NY Jews to provide Israelis with $1m. in 'spiritual care'

Chaplaincy initiative to encompass programs by a variety of non-profit organizations.

February 13, 2006 23:20
2 minute read.
psychologist 88

psychologist 88. (photo credit: )


Dear Reader,
As you can imagine, more people are reading The Jerusalem Post than ever before. Nevertheless, traditional business models are no longer sustainable and high-quality publications, like ours, are being forced to look for new ways to keep going. Unlike many other news organizations, we have not put up a paywall. We want to keep our journalism open and accessible and be able to keep providing you with news and analysis from the frontlines of Israel, the Middle East and the Jewish World.

As one of our loyal readers, we ask you to be our partner.

For $5 a month you will receive access to the following:

  • A user experience almost completely free of ads
  • Access to our Premium Section
  • Content from the award-winning Jerusalem Report and our monthly magazine to learn Hebrew - Ivrit
  • A brand new ePaper featuring the daily newspaper as it appears in print in Israel

Help us grow and continue telling Israel’s story to the world.

Thank you,

Ronit Hasin-Hochman, CEO, Jerusalem Post Group
Yaakov Katz, Editor-in-Chief


The UJA-Federation of New York has launched a pioneering project to advance "Jewish spiritual care" of all types for the aged, seriously and terminally ill and victims of terror and other traumatic events in Israel. The chaplaincy initiative will encompass programs by a variety of non-profit organizations here and entail an investment of more than $1 million over three years. The launch was officially announced in Jerusalem last week by heads of the UJA-Federation of New York's "Caring Commission." The federation is the world's largest local philanthropy, helping 1.4 million persons in New York City, Westchester County, and Long Island, as well as three million people in Israel and 60 other countries. Funds raised by UJA-Federation sustain the activities of more than 100 health, social service, educational, and community agencies. In Israel, UJA-Federation works with its partners, the Jewish Agency for Israel, the Joint Distribution Committee and dozens of non-profit organizations to improve the quality of life of Israelis. Tina Price, former chairman of the Spiritual Care Taskforce, who has shaped and supported the development of the innovative project, said at the launchign that "this initiative represents a pioneering effort for Israel, where Jewish spiritual support and chaplaincy are not yet readily available." She added that there had been some doubts at first, because spiritual counselling in Israel has so far usually been Orthodox, to the exclusion of non-Orthodox movements, and given mostly to religious Jews rather than to secular ones. Many of the chaplains giving spiritual support in the federation would not be rabbis but non-denominational professionals with experience in psychology and other helping professions. The UJA-Federation is "seeking to enhance its contribution to the field by making available the knowledge and experience gathered in this field in the US, so that they can be adapted to suit the Israeli experience." Price stressed that in addition to funding, the organizations would receive training and professional support, and would be encouraged to work together to explore collaboration opportunities. Among the programs that have already received approval for the funding for chaplaincy program: Jerusalem's Shaare Zedek Medical Center (for the B'Ruach Chaplaincy Program); the International Cultural Center for Youth (for the community garden for the elderly; the Schechter Institute of Jewish Studies of the Mesorati (Conservative) Movement (for pastoral care and crisis counseling); the Koby Mandell Foundation (for spiritual and psychological care for parents, widows and widowers); Ma'agan, the Jerusalem support center for cancer patients (for spiritual support groups); Beyahad for its "To Listen with All Your Heart and Avi Hayishuv Community Rabbinics (its pastoral care track for rabbis and their wives); and Beit Natan (for national home hospice volunteer visitation). Others due to be included are Herzog Memorial Hospital and the Retorno organization that rehabilitates young addicts. The federation decided to launch the spiritual care initiative as an outgrowth of its work in Israel with end-of-life care and trauma; it previously supported the development of hospice services for the terminally ill and was the initiator of the Israel Trauma Coalition, which brings together over 40 organizations that care for victims of psychological trauma.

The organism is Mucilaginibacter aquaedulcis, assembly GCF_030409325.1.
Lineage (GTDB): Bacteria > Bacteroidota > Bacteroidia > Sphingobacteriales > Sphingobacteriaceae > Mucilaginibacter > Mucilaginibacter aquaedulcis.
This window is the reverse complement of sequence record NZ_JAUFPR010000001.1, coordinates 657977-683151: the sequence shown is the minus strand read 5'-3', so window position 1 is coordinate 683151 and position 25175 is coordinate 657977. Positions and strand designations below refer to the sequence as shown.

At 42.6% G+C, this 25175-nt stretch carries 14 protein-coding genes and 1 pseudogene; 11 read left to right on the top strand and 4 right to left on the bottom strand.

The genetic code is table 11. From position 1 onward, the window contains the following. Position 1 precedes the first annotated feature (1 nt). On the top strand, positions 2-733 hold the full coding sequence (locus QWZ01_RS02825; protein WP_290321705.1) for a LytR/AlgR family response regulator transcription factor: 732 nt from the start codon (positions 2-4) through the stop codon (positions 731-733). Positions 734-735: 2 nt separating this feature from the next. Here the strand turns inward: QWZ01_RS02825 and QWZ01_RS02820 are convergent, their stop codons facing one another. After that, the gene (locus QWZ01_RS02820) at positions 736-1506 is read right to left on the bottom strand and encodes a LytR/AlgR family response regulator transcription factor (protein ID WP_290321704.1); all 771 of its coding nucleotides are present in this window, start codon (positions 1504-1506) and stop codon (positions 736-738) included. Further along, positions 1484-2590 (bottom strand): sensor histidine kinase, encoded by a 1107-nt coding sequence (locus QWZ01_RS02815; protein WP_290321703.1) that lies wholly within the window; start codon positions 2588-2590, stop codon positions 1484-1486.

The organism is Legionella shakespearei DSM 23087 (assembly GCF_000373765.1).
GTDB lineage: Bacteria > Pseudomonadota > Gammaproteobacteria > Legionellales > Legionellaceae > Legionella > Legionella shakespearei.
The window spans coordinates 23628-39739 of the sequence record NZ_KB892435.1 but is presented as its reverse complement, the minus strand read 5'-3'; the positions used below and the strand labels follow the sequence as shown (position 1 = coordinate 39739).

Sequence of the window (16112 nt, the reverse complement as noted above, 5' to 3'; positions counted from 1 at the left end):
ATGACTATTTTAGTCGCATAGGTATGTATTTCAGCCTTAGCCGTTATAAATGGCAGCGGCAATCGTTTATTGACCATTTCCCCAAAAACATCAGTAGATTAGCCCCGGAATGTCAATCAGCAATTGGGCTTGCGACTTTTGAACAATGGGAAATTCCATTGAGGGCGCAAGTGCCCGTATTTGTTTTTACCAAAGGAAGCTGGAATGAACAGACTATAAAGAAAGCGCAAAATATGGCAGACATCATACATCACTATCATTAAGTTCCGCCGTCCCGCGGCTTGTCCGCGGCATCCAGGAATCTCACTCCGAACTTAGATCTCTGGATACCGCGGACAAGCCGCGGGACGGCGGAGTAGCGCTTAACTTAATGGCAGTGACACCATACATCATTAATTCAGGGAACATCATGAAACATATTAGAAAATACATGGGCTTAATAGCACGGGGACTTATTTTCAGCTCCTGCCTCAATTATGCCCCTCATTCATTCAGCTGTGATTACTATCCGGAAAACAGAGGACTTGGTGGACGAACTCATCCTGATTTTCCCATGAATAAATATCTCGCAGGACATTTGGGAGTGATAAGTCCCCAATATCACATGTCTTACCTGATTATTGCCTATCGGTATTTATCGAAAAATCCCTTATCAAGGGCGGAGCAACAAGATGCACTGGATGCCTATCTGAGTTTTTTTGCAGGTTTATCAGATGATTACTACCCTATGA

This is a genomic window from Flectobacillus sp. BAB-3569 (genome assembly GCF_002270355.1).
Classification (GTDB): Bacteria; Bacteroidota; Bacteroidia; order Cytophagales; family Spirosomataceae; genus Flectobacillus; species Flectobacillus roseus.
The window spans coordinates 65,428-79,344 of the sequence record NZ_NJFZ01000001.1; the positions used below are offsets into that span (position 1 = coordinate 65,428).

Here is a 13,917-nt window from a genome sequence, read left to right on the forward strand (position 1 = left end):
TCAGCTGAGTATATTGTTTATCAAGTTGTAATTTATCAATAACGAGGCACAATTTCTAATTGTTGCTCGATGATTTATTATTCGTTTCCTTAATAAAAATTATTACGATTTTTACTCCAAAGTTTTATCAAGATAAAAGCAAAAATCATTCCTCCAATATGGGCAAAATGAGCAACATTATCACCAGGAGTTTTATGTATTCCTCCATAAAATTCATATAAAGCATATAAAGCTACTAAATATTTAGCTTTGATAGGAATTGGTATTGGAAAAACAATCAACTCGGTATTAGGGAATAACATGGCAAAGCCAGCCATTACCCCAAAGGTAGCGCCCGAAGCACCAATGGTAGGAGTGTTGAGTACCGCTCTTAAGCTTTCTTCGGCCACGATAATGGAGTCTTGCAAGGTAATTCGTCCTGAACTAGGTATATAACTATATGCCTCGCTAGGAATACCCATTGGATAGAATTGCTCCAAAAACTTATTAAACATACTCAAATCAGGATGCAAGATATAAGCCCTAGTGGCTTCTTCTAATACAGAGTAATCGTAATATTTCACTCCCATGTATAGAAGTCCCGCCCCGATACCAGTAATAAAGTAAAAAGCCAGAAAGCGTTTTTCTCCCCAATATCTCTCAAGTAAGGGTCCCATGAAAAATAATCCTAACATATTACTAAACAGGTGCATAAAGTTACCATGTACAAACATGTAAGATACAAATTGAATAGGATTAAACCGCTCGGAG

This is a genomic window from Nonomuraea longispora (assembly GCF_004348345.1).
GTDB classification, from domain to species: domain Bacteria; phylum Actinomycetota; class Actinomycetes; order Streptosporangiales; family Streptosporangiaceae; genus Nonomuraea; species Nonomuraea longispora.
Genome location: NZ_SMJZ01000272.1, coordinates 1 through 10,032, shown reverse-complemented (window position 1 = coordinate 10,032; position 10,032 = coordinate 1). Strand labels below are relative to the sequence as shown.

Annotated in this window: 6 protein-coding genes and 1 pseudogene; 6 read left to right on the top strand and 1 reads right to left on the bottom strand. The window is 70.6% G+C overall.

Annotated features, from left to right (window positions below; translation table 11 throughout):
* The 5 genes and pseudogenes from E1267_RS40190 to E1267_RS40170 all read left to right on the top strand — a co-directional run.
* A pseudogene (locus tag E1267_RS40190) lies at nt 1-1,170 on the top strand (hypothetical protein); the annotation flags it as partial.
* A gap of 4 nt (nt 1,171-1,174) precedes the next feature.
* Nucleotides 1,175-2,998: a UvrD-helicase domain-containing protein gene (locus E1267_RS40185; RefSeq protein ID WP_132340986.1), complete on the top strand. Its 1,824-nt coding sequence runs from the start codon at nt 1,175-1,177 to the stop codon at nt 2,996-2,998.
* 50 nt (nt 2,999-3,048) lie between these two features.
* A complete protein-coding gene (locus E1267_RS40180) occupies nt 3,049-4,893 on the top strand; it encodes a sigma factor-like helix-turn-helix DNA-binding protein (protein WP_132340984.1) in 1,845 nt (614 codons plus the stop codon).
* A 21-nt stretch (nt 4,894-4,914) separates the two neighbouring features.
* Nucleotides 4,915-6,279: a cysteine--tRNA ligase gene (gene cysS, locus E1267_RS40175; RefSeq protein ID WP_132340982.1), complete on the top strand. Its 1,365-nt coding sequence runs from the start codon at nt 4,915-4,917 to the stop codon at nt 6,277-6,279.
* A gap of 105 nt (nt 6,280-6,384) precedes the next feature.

Join Jerusalem Post Premium Plus now for just $5 and upgrade your experience with an ads-free website and exclusive content. Click here>>

Related Content

[illustrative photo]
September 24, 2011
Diabetes may significantly increase risk of dementia